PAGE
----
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Newest Super Bowl Advertiser: the Census Bureau

Is in final negotiations to buy a 30-second spot on the traditionally highest rated TV show of the year.

With as much of 30 percent of advertising for CBS’ coverage of Super Bowl XLIV next Feb. 7 still unsold, the government may be stepping in.

No, it’s not a bailout.

Instead the Census Bureau is in final negotiations to buy a 30-second spot on the traditionally highest rated TV show of the year — a spot that could cost $2 million or more.

It’s not the first time the bureau has run an ad for the Super Bowl — the last one ran for the 2000 census.

The need for census forms to be returned April 1 forces the bureau to wage an intensive but short ad campaign every 10 years. And this time around, the window is even shorter — all ads are being focused between Jan. 1 and shortly after April 1.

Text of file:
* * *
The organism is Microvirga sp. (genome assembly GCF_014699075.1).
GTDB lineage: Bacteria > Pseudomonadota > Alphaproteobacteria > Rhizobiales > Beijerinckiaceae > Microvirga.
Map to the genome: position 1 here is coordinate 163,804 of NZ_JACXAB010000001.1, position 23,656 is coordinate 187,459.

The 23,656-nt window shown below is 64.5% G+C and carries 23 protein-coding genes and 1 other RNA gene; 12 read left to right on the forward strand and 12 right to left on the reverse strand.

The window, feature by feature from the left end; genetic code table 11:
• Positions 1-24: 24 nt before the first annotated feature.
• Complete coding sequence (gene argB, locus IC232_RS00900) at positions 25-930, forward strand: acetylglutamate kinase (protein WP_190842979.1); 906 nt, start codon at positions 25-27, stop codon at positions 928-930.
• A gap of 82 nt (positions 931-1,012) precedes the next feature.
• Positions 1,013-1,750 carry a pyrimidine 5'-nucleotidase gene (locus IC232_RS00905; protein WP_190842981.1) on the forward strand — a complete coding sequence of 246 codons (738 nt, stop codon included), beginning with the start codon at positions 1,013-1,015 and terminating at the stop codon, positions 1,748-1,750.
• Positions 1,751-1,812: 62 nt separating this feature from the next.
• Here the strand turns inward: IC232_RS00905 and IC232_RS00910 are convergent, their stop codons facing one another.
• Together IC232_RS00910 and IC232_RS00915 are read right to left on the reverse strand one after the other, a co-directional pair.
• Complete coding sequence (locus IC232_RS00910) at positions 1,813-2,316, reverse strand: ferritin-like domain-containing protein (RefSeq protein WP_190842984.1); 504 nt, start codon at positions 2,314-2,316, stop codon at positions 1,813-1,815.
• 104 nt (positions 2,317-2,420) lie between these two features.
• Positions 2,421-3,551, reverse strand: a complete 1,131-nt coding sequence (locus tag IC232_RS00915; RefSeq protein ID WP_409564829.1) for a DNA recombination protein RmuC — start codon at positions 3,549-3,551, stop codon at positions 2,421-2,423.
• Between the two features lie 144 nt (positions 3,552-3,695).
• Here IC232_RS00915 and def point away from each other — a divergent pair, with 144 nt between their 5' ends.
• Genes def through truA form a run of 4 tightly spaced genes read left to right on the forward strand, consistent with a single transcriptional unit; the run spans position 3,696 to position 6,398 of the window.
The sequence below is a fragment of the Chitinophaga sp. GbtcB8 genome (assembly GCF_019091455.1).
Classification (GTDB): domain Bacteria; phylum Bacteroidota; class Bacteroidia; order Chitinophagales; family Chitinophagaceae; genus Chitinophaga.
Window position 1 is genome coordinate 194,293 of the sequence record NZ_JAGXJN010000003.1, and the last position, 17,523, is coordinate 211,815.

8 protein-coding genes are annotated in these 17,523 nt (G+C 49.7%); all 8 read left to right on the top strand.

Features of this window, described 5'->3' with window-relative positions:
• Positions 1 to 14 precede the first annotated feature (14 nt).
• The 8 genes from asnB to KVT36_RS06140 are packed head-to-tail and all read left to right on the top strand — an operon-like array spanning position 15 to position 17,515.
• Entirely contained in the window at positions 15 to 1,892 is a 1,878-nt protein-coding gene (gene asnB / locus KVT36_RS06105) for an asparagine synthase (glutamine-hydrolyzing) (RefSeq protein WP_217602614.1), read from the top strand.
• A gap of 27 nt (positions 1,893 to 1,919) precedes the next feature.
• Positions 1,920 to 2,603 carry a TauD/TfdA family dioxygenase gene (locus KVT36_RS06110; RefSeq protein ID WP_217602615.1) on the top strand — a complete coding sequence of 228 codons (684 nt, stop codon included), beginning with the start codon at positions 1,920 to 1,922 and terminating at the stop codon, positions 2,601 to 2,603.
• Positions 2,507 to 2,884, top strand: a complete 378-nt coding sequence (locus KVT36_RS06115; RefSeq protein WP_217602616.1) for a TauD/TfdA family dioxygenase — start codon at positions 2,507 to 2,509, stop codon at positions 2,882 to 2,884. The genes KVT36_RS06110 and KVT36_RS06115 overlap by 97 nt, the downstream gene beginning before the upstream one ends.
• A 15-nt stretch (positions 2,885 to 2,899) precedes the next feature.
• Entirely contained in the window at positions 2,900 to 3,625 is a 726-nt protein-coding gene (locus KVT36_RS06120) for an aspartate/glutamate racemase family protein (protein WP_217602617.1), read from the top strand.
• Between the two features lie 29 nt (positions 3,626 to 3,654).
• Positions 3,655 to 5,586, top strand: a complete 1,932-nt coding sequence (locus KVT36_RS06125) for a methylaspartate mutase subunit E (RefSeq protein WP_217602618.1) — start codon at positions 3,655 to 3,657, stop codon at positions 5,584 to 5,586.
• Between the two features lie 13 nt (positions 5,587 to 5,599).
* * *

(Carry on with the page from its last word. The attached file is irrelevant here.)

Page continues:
The bureau also produces brochures and advertising in 28 languages and runs paid ads in six. Its budget is $305 million, much of which will go for a massive public relations and outreach effort that includes websites, publications and partnerships with retailers and media companies. About $140 million is spent on measured media.

Raul Cisneros, spokesman for the Census Bureau’s, said the timing and the visibility of the Super Bowl prompted the bureau to look again at running a spot there.

“The Super Bowl represents an excellent platform to engage a mass audience — one of the few remaining ways to reach a large and diverse viewership,” Cisneros told TheWrap.